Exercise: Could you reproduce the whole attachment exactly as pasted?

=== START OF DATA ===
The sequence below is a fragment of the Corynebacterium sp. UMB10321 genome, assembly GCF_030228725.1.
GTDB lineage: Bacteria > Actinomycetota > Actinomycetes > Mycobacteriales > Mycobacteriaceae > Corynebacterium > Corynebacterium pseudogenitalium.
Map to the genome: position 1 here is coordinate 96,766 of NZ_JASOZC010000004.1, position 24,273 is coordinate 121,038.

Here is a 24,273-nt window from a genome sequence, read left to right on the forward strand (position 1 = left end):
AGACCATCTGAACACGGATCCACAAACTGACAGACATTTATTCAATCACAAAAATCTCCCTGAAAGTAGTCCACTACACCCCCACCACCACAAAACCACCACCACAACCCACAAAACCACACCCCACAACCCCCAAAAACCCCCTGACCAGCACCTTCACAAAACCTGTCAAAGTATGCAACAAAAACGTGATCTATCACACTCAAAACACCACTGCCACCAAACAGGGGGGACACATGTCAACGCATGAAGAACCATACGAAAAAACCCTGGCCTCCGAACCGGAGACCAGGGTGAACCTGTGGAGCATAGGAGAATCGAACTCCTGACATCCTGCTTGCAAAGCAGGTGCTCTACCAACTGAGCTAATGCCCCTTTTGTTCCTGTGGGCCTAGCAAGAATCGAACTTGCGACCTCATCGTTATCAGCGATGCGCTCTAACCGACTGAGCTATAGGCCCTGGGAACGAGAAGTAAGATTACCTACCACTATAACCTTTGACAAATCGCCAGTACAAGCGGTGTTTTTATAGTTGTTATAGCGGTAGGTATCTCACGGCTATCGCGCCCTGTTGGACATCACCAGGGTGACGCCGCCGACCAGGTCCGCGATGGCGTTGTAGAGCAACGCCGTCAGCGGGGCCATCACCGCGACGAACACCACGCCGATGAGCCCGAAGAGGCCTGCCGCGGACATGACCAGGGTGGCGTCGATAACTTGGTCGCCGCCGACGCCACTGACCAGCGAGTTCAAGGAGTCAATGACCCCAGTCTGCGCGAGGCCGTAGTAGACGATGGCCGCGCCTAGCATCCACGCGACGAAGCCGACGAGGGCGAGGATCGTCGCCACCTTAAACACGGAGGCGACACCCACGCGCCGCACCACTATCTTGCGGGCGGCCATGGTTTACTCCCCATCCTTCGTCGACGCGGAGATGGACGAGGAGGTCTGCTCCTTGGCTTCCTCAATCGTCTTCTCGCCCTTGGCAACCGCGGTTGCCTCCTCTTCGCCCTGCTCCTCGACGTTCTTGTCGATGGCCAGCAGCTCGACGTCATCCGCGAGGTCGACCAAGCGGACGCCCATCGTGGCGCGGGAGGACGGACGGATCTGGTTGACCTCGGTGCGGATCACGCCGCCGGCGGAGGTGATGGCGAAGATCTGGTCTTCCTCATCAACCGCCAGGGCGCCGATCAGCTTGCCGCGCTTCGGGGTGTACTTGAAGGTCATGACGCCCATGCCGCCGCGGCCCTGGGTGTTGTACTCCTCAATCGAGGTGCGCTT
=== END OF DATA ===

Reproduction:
The sequence below is a fragment of the Corynebacterium sp. UMB10321 genome, assembly GCF_030228725.1.
GTDB lineage: Bacteria > Actinomycetota > Actinomycetes > Mycobacteriales > Mycobacteriaceae > Corynebacterium > Corynebacterium pseudogenitalium.
Map to the genome: position 1 here is coordinate 96,766 of NZ_JASOZC010000004.1, position 24,273 is coordinate 121,038.

Here is a 24,273-nt window from a genome sequence, read left to right on the forward strand (position 1 = left end):
AGACCATCTGAACACGGATCCACAAACTGACAGACATTTATTCAATCACAAAAATCTCCCTGAAAGTAGTCCACTACACCCCCACCACCACAAAACCACCACCACAACCCACAAAACCACACCCCACAACCCCCAAAAACCCCCTGACCAGCACCTTCACAAAACCTGTCAAAGTATGCAACAAAAACGTGATCTATCACACTCAAAACACCACTGCCACCAAACAGGGGGGACACATGTCAACGCATGAAGAACCATACGAAAAAACCCTGGCCTCCGAACCGGAGACCAGGGTGAACCTGTGGAGCATAGGAGAATCGAACTCCTGACATCCTGCTTGCAAAGCAGGTGCTCTACCAACTGAGCTAATGCCCCTTTTGTTCCTGTGGGCCTAGCAAGAATCGAACTTGCGACCTCATCGTTATCAGCGATGCGCTCTAACCGACTGAGCTATAGGCCCTGGGAACGAGAAGTAAGATTACCTACCACTATAACCTTTGACAAATCGCCAGTACAAGCGGTGTTTTTATAGTTGTTATAGCGGTAGGTATCTCACGGCTATCGCGCCCTGTTGGACATCACCAGGGTGACGCCGCCGACCAGGTCCGCGATGGCGTTGTAGAGCAACGCCGTCAGCGGGGCCATCACCGCGACGAACACCACGCCGATGAGCCCGAAGAGGCCTGCCGCGGACATGACCAGGGTGGCGTCGATAACTTGGTCGCCGCCGACGCCACTGACCAGCGAGTTCAAGGAGTCAATGACCCCAGTCTGCGCGAGGCCGTAGTAGACGATGGCCGCGCCTAGCATCCACGCGACGAAGCCGACGAGGGCGAGGATCGTCGCCACCTTAAACACGGAGGCGACACCCACGCGCCGCACCACTATCTTGCGGGCGGCCATGGTTTACTCCCCATCCTTCGTCGACGCGGAGATGGACGAGGAGGTCTGCTCCTTGGCTTCCTCAATCGTCTTCTCGCCCTTGGCAACCGCGGTTGCCTCCTCTTCGCCCTGCTCCTCGACGTTCTTGTCGATGGCCAGCAGCTCGACGTCATCCGCGAGGTCGACCAAGCGGACGCCCATCGTGGCGCGGGAGGACGGACGGATCTGGTTGACCTCGGTGCGGATCACGCCGCCGGCGGAGGTGATGGCGAAGATCTGGTCTTCCTCATCAACCGCCAGGGCGCCGATCAGCTTGCCGCGCTTCGGGGTGTACTTGAAGGTCATGACGCCCATGCCGCCGCGGCCCTGGGTGTTGTACTCCTCAATCGAGGTGCGCTT